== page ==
All of this relied on the continued support of Rotary Club of Guelph members.  Trevor Lee managed the money and provided ongoing financial accounting with the assistance of Hazel Dickie. Terrie Jarvis assisted so capably with computer and organizational support. Ben McCarl provided beautiful paintings that served as thank you gifts for every school. Many committee members, including Dianne Dance and Joanne McAuley provided  wrapping support for chocolate “ears”. 
Here are examples of Ben's wonderful paintings, which we also turned into greeting cards.
Of note too is that this project caught the eye of the Medical Officer of Health in Nunavut who was interested in gathering current relevant accurate data on the prevalence rate of hearing loss in school aged children.  A separate report was published in the spring of 2020 in a peer reviewed international journal by Lynne and researchers from Ottawa University regarding this data gathering.
Lynne McCurdy teaches young Inuit children about ear care at the Hearing Fair.
In Lynne’s words, “It has been a most rewarding, life changing experience for me to work in Nunavut and bring better hearing to children in classrooms across the Baffin region over the past 2 years.  I feel both privileged and beyond lucky in life to have had this incredible opportunity.  Now, more than ever, I am determined that we can each make a difference in the lives of others by dreaming the impossible, taking action and thinking big.  I am indebted to my local Rotarians and the countless Nunavummiut and the Dept of Education in Nunavut for putting their trust in me and our team to deliver our plan and improve the lives of children living in Nunavut with hearing loss.”
So, despite the short tenure of the Indigenous Awareness Committee, this project garnered the attention of all Guelph Rotarians, HIP and DART and took the committee from a path of  LEARNING to full fledged ACTION – setting the bar high and inspiring others to become involved.
Update in January 2021:  BHENY “Spin-Offs”
Although the official BHENY project has now wound down, it is important to realize that there have been (so far) two additional projects that were spawned by BHENY’s success. Outlined below are some brief descriptions of these “spin-offs” and some of the ongoing work that Lynne McCurdy, BHENY’s team leader, has been involved with.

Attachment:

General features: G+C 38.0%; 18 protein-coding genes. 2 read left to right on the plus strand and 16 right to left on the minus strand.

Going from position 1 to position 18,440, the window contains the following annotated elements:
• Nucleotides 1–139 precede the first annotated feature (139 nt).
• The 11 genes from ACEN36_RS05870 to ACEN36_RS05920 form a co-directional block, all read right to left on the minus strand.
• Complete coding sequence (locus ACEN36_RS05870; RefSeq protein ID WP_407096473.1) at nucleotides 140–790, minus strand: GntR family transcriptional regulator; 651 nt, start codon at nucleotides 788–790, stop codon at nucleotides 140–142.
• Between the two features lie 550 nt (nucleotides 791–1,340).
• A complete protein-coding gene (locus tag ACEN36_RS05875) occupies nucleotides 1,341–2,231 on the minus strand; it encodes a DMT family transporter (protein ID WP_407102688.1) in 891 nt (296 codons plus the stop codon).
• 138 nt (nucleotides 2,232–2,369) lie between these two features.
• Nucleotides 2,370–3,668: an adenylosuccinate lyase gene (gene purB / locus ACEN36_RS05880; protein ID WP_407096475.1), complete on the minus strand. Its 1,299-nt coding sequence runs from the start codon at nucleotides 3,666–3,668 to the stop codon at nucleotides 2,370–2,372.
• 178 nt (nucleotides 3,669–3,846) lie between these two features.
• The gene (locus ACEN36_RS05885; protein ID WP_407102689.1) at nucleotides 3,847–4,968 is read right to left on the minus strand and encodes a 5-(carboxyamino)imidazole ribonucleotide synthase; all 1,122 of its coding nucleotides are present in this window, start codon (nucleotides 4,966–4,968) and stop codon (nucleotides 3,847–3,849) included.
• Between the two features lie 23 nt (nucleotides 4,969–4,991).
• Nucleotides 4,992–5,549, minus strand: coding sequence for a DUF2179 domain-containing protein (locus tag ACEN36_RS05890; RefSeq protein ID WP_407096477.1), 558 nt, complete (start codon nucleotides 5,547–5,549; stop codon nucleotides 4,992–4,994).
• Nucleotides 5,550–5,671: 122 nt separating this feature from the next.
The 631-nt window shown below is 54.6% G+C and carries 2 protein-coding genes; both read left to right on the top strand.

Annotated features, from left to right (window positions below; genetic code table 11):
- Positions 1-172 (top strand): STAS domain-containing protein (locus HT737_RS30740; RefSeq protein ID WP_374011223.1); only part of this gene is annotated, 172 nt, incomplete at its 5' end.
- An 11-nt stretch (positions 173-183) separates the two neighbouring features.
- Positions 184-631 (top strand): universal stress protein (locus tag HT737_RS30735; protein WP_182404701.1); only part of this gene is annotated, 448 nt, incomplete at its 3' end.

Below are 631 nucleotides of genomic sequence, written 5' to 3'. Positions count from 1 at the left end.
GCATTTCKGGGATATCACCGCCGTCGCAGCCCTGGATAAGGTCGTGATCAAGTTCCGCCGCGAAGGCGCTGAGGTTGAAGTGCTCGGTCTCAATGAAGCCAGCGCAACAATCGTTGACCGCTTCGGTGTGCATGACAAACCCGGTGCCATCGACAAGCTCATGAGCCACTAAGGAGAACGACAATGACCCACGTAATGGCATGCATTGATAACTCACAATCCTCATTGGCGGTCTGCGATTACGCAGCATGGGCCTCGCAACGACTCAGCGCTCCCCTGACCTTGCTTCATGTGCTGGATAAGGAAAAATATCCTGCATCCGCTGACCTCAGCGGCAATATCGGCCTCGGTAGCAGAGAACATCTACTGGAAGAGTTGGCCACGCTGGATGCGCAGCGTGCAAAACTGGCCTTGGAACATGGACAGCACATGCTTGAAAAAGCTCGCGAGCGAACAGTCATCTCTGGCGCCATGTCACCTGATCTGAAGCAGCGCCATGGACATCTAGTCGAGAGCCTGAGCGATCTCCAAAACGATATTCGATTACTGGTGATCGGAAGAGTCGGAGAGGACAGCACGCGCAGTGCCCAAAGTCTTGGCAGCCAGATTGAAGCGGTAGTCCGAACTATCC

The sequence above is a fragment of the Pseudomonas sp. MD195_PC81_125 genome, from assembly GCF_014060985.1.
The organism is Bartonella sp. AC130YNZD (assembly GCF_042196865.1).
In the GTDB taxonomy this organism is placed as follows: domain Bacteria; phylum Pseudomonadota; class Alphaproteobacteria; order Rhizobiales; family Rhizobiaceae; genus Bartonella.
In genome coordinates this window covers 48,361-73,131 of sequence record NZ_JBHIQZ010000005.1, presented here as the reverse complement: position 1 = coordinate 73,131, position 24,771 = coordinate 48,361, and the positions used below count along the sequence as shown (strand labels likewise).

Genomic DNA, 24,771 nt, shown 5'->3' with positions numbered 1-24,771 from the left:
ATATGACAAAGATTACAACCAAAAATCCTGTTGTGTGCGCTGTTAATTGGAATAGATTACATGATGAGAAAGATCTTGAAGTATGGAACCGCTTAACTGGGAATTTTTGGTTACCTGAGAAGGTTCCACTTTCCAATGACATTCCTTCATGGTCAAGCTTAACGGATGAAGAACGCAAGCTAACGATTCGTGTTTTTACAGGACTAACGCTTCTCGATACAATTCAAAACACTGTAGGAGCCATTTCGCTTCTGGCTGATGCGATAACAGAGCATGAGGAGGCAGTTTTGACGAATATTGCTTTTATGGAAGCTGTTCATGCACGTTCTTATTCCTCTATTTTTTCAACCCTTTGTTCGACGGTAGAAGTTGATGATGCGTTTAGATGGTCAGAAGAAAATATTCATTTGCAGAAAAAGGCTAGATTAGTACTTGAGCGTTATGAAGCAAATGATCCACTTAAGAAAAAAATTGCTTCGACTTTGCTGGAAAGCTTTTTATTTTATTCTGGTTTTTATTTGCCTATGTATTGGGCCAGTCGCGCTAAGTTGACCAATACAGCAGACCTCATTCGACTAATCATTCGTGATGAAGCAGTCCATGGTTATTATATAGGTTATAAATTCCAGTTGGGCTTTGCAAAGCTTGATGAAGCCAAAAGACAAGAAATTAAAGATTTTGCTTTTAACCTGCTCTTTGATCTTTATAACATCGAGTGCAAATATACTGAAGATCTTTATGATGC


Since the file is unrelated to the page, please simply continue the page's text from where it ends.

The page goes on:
Hearing Screening Project
In June 2017, at the request of the Chief Medical Officer of Health in Nunavut, Lynne prepared a proposal for a hearing assessment project in six communities across the three regions of Nunavut to determine accurate prevalence data of hearing loss in children in Nunavut.
The proposal was to test children's hearing in two communities of each region, with the Dept of Education suggesting the elementary schools that would participate.  It was proposed that data be gathered on approximately 200 children in each region. BHENY team members already had good connections and relationships with school staff and senior administrators as well as Government of Nunavut Department of Education staff.  A team of six audiologists from Ontario, including Lynne herself, were recruited to undertake this project. The data gathering was completed in 2018 and published in the international Journal of Audiology in March 2020. The data did reveal very high prevalence rates of hearing loss in school age children across Nunavut. In fact, the prevalence of hearing loss in Canada’s North was almost three times that reported for non-Indigenous children.  One in five school-aged children were found to have hearing loss that is likely to affect classroom learning and social/emotional development.  The study concluded that a hearing health strategy tailored to this population was critically needed.  Hopefully this study will be used to lay the groundwork for improved services.  
Hearing Delivery Model (Pilot)
In the spring of 2019, Rotarian Lynne McCurdy was hired by the Government of Nunavut to help develop an alternative model for the delivery of hearing health care for the Qikiqtaaluk region of Nunavut. A process was developed over the summer and the first pilot run took place in the Community of Pond Inlet in the fall of 2019 with a small team of audiologists. A post analysis of the pilot revealed some changes were required in order to support the delivery into the future and incorporate remote telehealth. No doubt Covid 19 has hampered the ability of the Government of Nunavut, Department of Health to implement an improved hearing health model of service delivery.
Also, in the winter of 2020, the BHENY project was presented at the ArcticNet conference, an international conference allowing global participants to share in arctic research and knowledge. So although the BHENY project is complete, it is interesting to see that BHENY continues to have influence.